Monday, March 29, 2010


I follow Kathy Temean's Writing and Illustrating blog. She had a great post on clichés and how to avoid them. She was blogging specifically about clichéd phrases, but I realized that we have clichéd plot devices and themes in children's writing as well.

I think we all have a list of plot clichés that set our teeth on edge. However, I think others tend to slide under our radar because we identify with that particular idea. I'm going to list some of my least favorite clichés, and I hope you'll leave some of yours! It's always good to note what's been done to death so we can avoid it in our own writing.

So, a few clichés:

1) The snarky narrator. I see this a lot in YA. Not to say that I don't like a unique voice, but I get tired of a character that is unique only because of her snarky comments. Yes, most YA protagonists are at odds with their world or life, but there are many different ways to express that.

2) You just have to believe. Often in life, that's true. Which makes it even harder to write about without sounding trite. But... it's a common theme and an even more common phrase. I was just listening to a book recording. It was a terrific book,with a great world and unique characters. At one point in the story, the main characters realized they just had to believe. (And they really did.) Overall, the author handled the situation very well, but I have to admit, when we got to that point, I was thinking to myself, Please don't say 'we just have to believe'. They did- but the story was so great I forgave them.

3) The shy, quiet hero/ine who gets the hottie because the author isn't hot and wanted a happy ending for such a situation ... so she wrote it. I am not poking fun at these stories! It's a universal theme, and we love rooting for the underdog. I'm writing such a story and believe me, it's going to have a happier ending than any of my personal experiences ever did. : ) But! As some kind but firm Slushies pointed out a while ago, there had better be a reason that the underdog wins. And "because I (the author) want her to" doesn't count. I believe the exact critique was, "I know I should care about this person, but I really don't." God bless the underdogs, but give the readers a reason to root for them other than their underdog status.

So help me here. What are cliches that you've seen recently? I'd love to know.

And ... this is so fun, but I'm only posting it because I know you'll never use it in your writing. It's a cliché finder! Please. Use. Responsibly.


KarenG said...

The clumsy heroine who trips over her own toenails. Ever since Bella--is she the one who started it? If so, that's okay, but now it's cliched and tiresome.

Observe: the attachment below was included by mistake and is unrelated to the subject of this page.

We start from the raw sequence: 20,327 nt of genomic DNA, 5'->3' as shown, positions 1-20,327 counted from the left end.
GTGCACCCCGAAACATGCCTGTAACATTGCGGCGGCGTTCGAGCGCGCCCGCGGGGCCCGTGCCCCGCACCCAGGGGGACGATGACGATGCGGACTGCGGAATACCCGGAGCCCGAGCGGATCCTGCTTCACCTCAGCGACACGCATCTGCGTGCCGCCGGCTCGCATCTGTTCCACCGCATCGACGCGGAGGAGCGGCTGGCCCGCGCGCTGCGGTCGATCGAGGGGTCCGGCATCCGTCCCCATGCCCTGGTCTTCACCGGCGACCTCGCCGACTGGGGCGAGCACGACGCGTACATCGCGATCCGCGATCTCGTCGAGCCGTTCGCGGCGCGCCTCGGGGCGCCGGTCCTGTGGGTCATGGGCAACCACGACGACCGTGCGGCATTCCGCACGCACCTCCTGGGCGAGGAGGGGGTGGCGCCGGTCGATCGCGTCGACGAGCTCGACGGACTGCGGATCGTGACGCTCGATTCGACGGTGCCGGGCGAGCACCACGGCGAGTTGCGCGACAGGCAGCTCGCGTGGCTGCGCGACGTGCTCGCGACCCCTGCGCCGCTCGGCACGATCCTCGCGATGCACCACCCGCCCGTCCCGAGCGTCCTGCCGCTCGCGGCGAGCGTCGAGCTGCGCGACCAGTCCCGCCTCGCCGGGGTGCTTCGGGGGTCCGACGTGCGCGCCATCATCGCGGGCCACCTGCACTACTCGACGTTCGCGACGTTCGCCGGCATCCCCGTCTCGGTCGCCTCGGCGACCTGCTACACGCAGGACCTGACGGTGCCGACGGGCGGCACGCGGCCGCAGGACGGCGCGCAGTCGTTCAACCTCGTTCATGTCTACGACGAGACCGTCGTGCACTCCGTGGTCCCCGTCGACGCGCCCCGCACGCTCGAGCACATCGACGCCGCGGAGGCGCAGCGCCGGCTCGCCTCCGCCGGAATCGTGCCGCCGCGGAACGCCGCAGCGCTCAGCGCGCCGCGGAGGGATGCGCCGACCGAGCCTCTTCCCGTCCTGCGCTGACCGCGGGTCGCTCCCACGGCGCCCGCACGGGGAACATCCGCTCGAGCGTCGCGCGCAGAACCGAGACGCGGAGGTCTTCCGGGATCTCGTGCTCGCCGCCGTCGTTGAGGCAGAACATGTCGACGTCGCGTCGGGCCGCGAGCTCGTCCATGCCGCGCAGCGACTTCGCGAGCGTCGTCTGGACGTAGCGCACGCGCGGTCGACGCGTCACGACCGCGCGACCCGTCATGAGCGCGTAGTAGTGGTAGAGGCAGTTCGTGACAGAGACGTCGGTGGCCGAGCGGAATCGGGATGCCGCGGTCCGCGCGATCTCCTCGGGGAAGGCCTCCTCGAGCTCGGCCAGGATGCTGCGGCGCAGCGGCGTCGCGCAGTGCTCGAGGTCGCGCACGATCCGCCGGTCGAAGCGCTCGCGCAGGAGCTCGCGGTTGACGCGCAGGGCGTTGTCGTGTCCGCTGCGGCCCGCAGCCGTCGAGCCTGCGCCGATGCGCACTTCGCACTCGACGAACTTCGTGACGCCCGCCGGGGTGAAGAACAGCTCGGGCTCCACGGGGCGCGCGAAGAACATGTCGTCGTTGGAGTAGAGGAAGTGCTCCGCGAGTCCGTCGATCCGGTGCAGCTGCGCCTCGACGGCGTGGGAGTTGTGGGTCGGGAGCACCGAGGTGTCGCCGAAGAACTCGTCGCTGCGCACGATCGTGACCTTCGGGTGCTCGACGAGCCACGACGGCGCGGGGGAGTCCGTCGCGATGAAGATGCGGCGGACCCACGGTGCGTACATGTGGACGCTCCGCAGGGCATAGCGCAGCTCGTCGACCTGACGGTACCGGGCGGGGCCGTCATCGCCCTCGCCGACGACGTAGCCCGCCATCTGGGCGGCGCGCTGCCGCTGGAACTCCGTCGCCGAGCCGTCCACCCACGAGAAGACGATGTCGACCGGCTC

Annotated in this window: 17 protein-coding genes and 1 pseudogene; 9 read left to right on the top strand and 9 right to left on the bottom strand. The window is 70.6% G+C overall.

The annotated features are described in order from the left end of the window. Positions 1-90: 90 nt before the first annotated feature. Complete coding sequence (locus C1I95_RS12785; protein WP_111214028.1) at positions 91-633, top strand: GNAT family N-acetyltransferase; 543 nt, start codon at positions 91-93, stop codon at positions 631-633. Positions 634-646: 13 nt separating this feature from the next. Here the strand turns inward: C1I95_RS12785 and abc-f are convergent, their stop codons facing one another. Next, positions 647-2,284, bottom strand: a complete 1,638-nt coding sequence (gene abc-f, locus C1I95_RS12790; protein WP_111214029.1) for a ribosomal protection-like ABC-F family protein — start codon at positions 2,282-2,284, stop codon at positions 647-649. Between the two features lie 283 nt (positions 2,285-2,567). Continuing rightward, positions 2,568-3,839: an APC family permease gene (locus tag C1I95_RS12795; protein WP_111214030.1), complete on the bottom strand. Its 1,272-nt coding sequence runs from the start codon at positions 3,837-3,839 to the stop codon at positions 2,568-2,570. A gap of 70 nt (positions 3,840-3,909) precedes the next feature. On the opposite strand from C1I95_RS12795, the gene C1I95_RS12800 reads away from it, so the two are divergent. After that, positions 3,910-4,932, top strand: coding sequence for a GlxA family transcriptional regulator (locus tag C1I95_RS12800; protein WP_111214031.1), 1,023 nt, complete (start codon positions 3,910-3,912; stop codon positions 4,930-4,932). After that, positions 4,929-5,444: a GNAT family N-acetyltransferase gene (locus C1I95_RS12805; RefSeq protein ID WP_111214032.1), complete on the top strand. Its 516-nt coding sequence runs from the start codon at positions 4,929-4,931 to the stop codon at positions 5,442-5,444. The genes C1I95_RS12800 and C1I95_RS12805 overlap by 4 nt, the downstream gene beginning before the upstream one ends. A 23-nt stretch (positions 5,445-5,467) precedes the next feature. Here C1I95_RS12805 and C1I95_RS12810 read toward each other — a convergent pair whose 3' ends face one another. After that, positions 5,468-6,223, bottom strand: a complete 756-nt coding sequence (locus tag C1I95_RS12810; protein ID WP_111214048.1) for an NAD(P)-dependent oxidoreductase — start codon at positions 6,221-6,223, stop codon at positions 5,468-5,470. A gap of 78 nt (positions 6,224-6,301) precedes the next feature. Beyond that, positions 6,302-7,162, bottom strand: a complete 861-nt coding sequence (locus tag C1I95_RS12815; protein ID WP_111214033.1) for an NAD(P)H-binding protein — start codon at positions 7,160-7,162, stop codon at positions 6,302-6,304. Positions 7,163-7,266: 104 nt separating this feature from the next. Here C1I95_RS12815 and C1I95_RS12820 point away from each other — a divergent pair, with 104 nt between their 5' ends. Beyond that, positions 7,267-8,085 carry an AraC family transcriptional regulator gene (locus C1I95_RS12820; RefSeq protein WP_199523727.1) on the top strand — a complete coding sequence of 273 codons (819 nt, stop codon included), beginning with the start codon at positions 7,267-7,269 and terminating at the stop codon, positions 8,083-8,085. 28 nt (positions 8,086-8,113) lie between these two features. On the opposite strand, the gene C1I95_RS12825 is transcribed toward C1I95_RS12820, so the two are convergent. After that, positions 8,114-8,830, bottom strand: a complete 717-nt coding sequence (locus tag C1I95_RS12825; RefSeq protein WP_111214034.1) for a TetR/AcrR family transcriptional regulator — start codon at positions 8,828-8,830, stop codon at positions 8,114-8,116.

KM said...

OMG I totally agree about the underdog thing!!! Honestly, I'm just sick the quiet, bookish girl gets the arrogant, sexy guy. It's been done. I've noticed that female protagonists in YA have gotten less attractive. Sure, everyone can't be beautiful, but there ARE pretty people in the world. I feel like the trend has almost gone too far in the other direction. Anybody else feel that way?????

Sarah said...

Karen, I just read an editor's blog post about that recently! She was running into clumsy heroines everywhere and was sick of it.

Good point, KM. Attractive heroines used to be overdone, but now they're pretty uncommon. It's become a way to show she has substance.

Andrea Franco-Cook said...

Yes, KM I agree, ugly duckling girl gets sexy, popular guy has been done to death. There has to be a happy medium. Why can't a heroine be cute, smart and funny? Buffy The Vampire Slayer fit that mold. It seemed to work for her.

Sarah said...

Good point, Andrea. Is it just me, or do books seem the opposite of movies? In books, the quiet plain girl gets the hot guy. But in lots of movies, the nerd guy gets the girl.

Perhaps it's just a case of demographics. You have far more female readers than male.

Who knows...

Theresa Milstein said...

I like this cliche list. It's hard not to write what's been done a countless times before, but something about what we're writing has to be special for it to stand out amongst the crowd. Avoiding as much cliche as possible probably helps to that end.

Sarah said...

I agree, Theresa. It's always good to be aware of cliches. And the great thing is, if you are aware of them, you can use them to your advantage by turning them on their head. The reader might think you're going one way, but you take them another.